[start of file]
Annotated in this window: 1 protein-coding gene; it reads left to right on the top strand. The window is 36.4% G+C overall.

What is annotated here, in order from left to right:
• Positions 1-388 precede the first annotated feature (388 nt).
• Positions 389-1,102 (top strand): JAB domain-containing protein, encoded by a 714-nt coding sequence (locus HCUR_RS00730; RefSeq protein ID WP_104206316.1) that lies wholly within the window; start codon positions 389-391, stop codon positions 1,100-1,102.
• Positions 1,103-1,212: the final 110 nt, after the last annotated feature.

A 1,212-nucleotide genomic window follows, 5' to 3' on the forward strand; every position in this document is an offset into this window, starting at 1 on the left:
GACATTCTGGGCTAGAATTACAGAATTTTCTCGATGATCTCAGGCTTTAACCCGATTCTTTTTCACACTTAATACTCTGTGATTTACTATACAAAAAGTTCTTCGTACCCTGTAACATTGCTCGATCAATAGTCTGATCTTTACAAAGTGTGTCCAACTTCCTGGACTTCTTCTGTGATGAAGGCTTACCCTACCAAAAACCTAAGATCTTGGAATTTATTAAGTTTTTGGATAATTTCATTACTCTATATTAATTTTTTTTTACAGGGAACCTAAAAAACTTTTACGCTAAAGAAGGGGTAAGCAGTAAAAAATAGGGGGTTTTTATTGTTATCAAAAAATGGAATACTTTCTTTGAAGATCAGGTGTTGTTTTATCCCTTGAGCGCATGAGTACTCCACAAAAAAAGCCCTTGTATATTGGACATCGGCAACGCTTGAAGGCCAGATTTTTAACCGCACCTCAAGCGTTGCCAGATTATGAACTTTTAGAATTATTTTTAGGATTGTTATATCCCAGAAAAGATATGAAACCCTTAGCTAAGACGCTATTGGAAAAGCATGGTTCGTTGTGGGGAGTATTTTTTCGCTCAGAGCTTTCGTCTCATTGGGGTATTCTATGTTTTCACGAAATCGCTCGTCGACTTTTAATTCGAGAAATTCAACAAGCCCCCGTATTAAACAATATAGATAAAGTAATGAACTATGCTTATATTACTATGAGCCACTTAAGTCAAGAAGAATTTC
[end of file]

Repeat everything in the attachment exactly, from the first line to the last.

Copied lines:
Annotated in this window: 1 protein-coding gene; it reads left to right on the top strand. The window is 36.4% G+C overall.

What is annotated here, in order from left to right:
• Positions 1-388 precede the first annotated feature (388 nt).
• Positions 389-1,102 (top strand): JAB domain-containing protein, encoded by a 714-nt coding sequence (locus HCUR_RS00730; RefSeq protein ID WP_104206316.1) that lies wholly within the window; start codon positions 389-391, stop codon positions 1,100-1,102.
• Positions 1,103-1,212: the final 110 nt, after the last annotated feature.

A 1,212-nucleotide genomic window follows, 5' to 3' on the forward strand; every position in this document is an offset into this window, starting at 1 on the left:
GACATTCTGGGCTAGAATTACAGAATTTTCTCGATGATCTCAGGCTTTAACCCGATTCTTTTTCACACTTAATACTCTGTGATTTACTATACAAAAAGTTCTTCGTACCCTGTAACATTGCTCGATCAATAGTCTGATCTTTACAAAGTGTGTCCAACTTCCTGGACTTCTTCTGTGATGAAGGCTTACCCTACCAAAAACCTAAGATCTTGGAATTTATTAAGTTTTTGGATAATTTCATTACTCTATATTAATTTTTTTTTACAGGGAACCTAAAAAACTTTTACGCTAAAGAAGGGGTAAGCAGTAAAAAATAGGGGGTTTTTATTGTTATCAAAAAATGGAATACTTTCTTTGAAGATCAGGTGTTGTTTTATCCCTTGAGCGCATGAGTACTCCACAAAAAAAGCCCTTGTATATTGGACATCGGCAACGCTTGAAGGCCAGATTTTTAACCGCACCTCAAGCGTTGCCAGATTATGAACTTTTAGAATTATTTTTAGGATTGTTATATCCCAGAAAAGATATGAAACCCTTAGCTAAGACGCTATTGGAAAAGCATGGTTCGTTGTGGGGAGTATTTTTTCGCTCAGAGCTTTCGTCTCATTGGGGTATTCTATGTTTTCACGAAATCGCTCGTCGACTTTTAATTCGAGAAATTCAACAAGCCCCCGTATTAAACAATATAGATAAAGTAATGAACTATGCTTATATTACTATGAGCCACTTAAGTCAAGAAGAATTTC